I’ve had the privilege of working in some unusual office buildings. They range from an historic federal building of imposing gray stone, a renovated college dorm with stone stairways grooved by the trodding of many feet, sterile medical center cubicles, a building with intricately carved panels on heavy brass doors and bathrooms with floors and stall dividers made of marble, a building in a tourist district that shared space with shops where my office was above a popular restaurant, and a basement newsroom filled with clacking typewriters.
But my most recent office building is the most interesting in several ways. It’s situated on an island in the Duluth-Superior Harbor in what was once was my favorite restaurant for Lake Superior fish. It features a deck that’s just steps from the water and from public docks. The building is in a city park that draws people for recreation.
When I was eating at the restaurant, never in my wildest dreams did I think I would one day work in the building, but as fate would have it, here I am, right in the spot where I ate lake trout with friends. I have two banks of windows that look out on the water. Although I assure you I spend most of my time staring at my computer screen, the windows have afforded plenty of opportunity to see other things in my three years here – like the coyote who crossed the ice from the mainland one spring, or the fox who heard a mouse underneath the deck and kept trying to pounce on it (see video here), or the family of otters cavorting in the water, or the disabled gull , or a young common tern begging its parent for food, or woodchucks sunning themselves on the deck, or the bear who walked through the parking lot.
Humans have also created distractions — like the guy who walked backwards past my office for several mornings in a row, only to pass by walking forwards minutes later in what must have been an exercise ritual. (Now he bikes past). Then there was the man who swam past my office. I read later in the newspaper that he was a long-distance swimmer who traveled from the Duluth to the Superior ship entries. My office is along the way. Then there was the man who drove a Zamboni down the road, and the man who wanted to build a world-record ice sculpture .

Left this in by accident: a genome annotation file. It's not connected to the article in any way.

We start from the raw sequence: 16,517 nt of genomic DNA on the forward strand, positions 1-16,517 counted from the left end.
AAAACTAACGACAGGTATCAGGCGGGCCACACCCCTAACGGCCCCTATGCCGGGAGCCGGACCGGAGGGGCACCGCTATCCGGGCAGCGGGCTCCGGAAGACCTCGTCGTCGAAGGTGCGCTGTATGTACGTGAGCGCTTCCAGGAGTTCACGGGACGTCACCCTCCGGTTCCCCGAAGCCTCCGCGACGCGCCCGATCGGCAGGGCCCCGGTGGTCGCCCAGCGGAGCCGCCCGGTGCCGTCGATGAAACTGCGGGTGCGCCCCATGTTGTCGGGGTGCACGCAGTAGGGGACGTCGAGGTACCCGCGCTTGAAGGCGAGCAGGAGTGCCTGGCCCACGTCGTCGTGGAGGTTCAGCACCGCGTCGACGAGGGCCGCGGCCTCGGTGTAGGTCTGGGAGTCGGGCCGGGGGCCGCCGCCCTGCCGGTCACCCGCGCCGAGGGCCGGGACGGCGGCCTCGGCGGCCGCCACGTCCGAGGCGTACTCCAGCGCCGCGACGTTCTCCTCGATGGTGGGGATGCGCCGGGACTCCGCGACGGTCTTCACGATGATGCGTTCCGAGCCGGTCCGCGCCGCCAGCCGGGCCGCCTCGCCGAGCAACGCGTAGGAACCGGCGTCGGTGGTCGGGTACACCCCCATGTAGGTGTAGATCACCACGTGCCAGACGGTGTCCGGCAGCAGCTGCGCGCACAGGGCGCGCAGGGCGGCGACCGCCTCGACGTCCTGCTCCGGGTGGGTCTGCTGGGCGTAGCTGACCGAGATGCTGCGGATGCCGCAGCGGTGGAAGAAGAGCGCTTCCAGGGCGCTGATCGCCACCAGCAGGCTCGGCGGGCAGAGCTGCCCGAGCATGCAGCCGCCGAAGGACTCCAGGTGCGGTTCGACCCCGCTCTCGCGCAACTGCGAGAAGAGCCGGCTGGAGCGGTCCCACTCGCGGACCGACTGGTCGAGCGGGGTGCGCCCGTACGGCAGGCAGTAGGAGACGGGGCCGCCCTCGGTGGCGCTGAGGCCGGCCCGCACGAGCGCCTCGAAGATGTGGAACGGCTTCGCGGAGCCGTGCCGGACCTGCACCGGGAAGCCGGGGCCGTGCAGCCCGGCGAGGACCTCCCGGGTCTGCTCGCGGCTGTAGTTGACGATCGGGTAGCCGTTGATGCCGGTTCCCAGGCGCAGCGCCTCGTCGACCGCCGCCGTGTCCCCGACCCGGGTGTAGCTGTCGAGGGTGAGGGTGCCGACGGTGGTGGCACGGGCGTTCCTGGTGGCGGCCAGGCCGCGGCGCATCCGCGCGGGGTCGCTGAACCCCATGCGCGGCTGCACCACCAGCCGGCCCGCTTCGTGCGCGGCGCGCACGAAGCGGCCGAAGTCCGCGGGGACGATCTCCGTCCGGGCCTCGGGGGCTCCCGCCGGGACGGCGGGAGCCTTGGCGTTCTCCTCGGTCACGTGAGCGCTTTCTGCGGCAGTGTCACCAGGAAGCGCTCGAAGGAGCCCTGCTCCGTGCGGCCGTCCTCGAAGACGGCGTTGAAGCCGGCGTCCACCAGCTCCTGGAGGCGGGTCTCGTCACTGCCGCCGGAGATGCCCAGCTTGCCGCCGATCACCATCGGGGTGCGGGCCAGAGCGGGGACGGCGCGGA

We get all sorts of people wandering inside our office as well, looking for public restrooms and tourist attractions that haven’t operated in the park for years. There was the tour busload of people who were looking for Wisconsin cheese, people who want to buy harbor boat tour tickets, people who think we’re the office for the historic ship that’s parked next door.
But sometimes we actually have visitors who take time to read the signs outside our office and want to know what kind of research we do. (For those of you who have not paid attention over the years, I work as a writer for a water research organization.) Sometimes these visitors are scientists, sometimes they are crackpots who want us to publish their theory to the universe and everything. But sometimes they’re the inventor of the Post-it note.
Yes, you heard me right.
This week, the real live, honest-to-god inventor of the 3M Post-it note dropped by the office on a whim to learn about what we do. He came in with his wife and talked with our receptionist, whose office is right outside mine. I couldn’t help but overhear the conversation and recall thinking the duo asked intelligent questions. It was just as they were leaving that the wife told the receptionist that her husband was Arthur Fry, inventor of the Post-it note. After a moment’s hesitation in disbelief, I rolled my chair over to my doorway just in time to see the retreating back and profile of the purported inventor.
I shrugged and went back to my task, but started thinking later in the day: what if he really was the inventor of the Post-it note? What does the inventor of the Post-it note look like, anyway? I looked him up on Wikipedia, and by Jove, our office visitor was a dead ringer.
It was then that I metaphorically kicked myself for not taking advantage of the opportunity. I should have run after him with my camera and new fancy digital voice recorder and interviewed him for my world-famous blog! He seemed like a very nice man, I’m sure he would have obliged. It’s just that I had spoken with one of the crackpot people only the day before and I wasn’t in the frame of mind to believe that a genuine inventor could just walk in off the street.
Next time, I assure you I’ll be ready. Now I’m just waiting for the person who invented the coffee cup sleeve to walk into my office.